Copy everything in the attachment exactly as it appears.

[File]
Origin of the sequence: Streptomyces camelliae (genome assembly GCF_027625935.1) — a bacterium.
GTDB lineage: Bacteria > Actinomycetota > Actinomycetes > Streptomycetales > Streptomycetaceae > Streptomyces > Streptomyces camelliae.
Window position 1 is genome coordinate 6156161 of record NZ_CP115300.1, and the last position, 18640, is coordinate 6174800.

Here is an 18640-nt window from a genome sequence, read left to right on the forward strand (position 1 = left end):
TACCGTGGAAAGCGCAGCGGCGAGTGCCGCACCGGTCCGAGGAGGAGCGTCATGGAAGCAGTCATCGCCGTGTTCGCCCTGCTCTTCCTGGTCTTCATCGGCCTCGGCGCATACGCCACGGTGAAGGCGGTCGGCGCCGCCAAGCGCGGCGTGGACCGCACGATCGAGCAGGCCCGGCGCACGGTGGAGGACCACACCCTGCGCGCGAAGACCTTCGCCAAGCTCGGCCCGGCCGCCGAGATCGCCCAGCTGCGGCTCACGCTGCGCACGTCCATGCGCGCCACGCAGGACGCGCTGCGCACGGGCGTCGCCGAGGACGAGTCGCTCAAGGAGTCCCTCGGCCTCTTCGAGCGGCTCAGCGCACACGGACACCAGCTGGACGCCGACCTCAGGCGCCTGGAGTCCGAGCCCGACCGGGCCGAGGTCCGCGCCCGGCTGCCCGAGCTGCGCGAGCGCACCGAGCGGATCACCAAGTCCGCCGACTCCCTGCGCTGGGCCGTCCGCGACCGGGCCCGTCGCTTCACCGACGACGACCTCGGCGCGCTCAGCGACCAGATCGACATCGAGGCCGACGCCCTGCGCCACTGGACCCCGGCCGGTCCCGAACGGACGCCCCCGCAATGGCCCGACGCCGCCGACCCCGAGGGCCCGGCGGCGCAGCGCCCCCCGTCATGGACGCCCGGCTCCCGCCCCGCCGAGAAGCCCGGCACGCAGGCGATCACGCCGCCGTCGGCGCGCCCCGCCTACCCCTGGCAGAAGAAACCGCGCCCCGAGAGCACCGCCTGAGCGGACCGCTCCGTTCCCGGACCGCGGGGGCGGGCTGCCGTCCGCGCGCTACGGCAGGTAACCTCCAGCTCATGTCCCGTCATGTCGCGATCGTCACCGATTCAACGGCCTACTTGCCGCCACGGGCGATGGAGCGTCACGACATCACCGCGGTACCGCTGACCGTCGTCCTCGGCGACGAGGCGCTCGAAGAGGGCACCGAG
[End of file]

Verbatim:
Origin of the sequence: Streptomyces camelliae (genome assembly GCF_027625935.1) — a bacterium.
GTDB lineage: Bacteria > Actinomycetota > Actinomycetes > Streptomycetales > Streptomycetaceae > Streptomyces > Streptomyces camelliae.
Window position 1 is genome coordinate 6156161 of record NZ_CP115300.1, and the last position, 18640, is coordinate 6174800.

Here is an 18640-nt window from a genome sequence, read left to right on the forward strand (position 1 = left end):
TACCGTGGAAAGCGCAGCGGCGAGTGCCGCACCGGTCCGAGGAGGAGCGTCATGGAAGCAGTCATCGCCGTGTTCGCCCTGCTCTTCCTGGTCTTCATCGGCCTCGGCGCATACGCCACGGTGAAGGCGGTCGGCGCCGCCAAGCGCGGCGTGGACCGCACGATCGAGCAGGCCCGGCGCACGGTGGAGGACCACACCCTGCGCGCGAAGACCTTCGCCAAGCTCGGCCCGGCCGCCGAGATCGCCCAGCTGCGGCTCACGCTGCGCACGTCCATGCGCGCCACGCAGGACGCGCTGCGCACGGGCGTCGCCGAGGACGAGTCGCTCAAGGAGTCCCTCGGCCTCTTCGAGCGGCTCAGCGCACACGGACACCAGCTGGACGCCGACCTCAGGCGCCTGGAGTCCGAGCCCGACCGGGCCGAGGTCCGCGCCCGGCTGCCCGAGCTGCGCGAGCGCACCGAGCGGATCACCAAGTCCGCCGACTCCCTGCGCTGGGCCGTCCGCGACCGGGCCCGTCGCTTCACCGACGACGACCTCGGCGCGCTCAGCGACCAGATCGACATCGAGGCCGACGCCCTGCGCCACTGGACCCCGGCCGGTCCCGAACGGACGCCCCCGCAATGGCCCGACGCCGCCGACCCCGAGGGCCCGGCGGCGCAGCGCCCCCCGTCATGGACGCCCGGCTCCCGCCCCGCCGAGAAGCCCGGCACGCAGGCGATCACGCCGCCGTCGGCGCGCCCCGCCTACCCCTGGCAGAAGAAACCGCGCCCCGAGAGCACCGCCTGAGCGGACCGCTCCGTTCCCGGACCGCGGGGGCGGGCTGCCGTCCGCGCGCTACGGCAGGTAACCTCCAGCTCATGTCCCGTCATGTCGCGATCGTCACCGATTCAACGGCCTACTTGCCGCCACGGGCGATGGAGCGTCACGACATCACCGCGGTACCGCTGACCGTCGTCCTCGGCGACGAGGCGCTCGAAGAGGGCACCGAG